Montgomery Blair High School's Online Student Newspaper
Tuesday, May 22, 2018 8:03 am
Sept. 4, 2005

Chief Justice Rehnquist dies

by Merlyn Deng, Online Editor-in-Chief
This is not original reporting. All Information has been compiled from The New York Times article "Chief Justice Rehnquist Dies at 80" by Linda Greenhouse and The Washington Post article "Chief Justice William H. Rehnquist Dies" by Charles Lane. Silver Chips Online posts these news summaries to provide readers with a forum for discussion.

William Hubbs Rehnquist, who had been the chief justice of the U.S. Supreme Court for nearly two decades, passed away last night in his Arlington home after a yearlong bout with thyroid cancer. He was 80.

His death was preceded by "a precipitous decline in his health in the last couple days," according to Supreme Court spokeswoman Kathy Arberg.

Although Rehnquist had been battling thyroid cancer since last October, he managed to finish the court's term in June and denied any intentions to retire.

Rehnquist's death opens up a second vacancy in the Supreme Court, following the resignation of Justice Sandra Day O'Connor this past July. Currently, the Senate is preparing to begin confirmation hearings for John G. Roberts Jr., President Bush's nominee to replace O'Connor.

Although President Bush and the Senate were aware of Rehnquist's fragile condition, his death is likely to cause political unrest throughout the government. Even if Roberts is confirmed before the court assembles on October 3, the Supreme Court will be operating with only eight justices for part of the term.

The only other instance in U.S. history when there were two vacancies in the Supreme Court was in 1972; this was when President Richard M. Nixon nominated Rehnquist to fill one of the positions.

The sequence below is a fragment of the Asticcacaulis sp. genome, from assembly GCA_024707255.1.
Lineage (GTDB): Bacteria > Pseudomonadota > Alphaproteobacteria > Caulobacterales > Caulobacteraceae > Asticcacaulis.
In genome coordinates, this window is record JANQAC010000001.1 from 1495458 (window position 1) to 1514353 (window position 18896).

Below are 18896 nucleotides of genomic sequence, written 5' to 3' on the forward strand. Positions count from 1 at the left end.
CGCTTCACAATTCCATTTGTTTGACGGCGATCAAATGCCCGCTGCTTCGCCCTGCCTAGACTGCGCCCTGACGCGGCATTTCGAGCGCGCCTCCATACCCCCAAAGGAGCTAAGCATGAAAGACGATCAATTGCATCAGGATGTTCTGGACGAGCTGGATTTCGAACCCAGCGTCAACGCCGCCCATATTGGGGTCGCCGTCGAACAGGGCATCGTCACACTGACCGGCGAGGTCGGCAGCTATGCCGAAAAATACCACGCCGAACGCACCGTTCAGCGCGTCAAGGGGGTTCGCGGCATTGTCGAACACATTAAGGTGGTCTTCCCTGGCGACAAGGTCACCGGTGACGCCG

After his confirmation, Rehnquist, one of the only conservatives on the court bench, was faced with a left-wing majority. That minority, however, later changed into a five-person majority. In 1986, President Ronald Regan promoted Rehnquist to the post of chief justice.

Following an important era of change under Chief Justice Earl Warren's court, the Rehnquist court left a lasting impression on America. For 33 years, Rehnquist fought for states' rights, the importance of religion in public life and prohibition for abortion.

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  • wenjie on September 4, 2005 at 9:12 PM
    a loverly article merlie xD

    i think Bush is quite lucky to have this opportunity to appoint TWO members of the Supreme Court

    woot. first to comment. im such a loser ^^'
  • bob on September 4, 2005 at 9:30 PM
    oh no if only he could have hung on for just a couple more years.

  • ::O_o:: on September 4, 2005 at 10:05 PM
    nice story merleen
  • The Constitution on September 5, 2005 at 12:18 AM
    Clerence Thomas for Chief Justice! Now more than ever we need a constructionist to keep the courts sane.
  • uhoh on September 5, 2005 at 8:59 AM
    Well boys get ready for a right wing Supreme Court
  • Anonymous on September 5, 2005 at 12:49 PM
    uh, not to take anything away from Merlyn, but to all those congratulating her on the good story: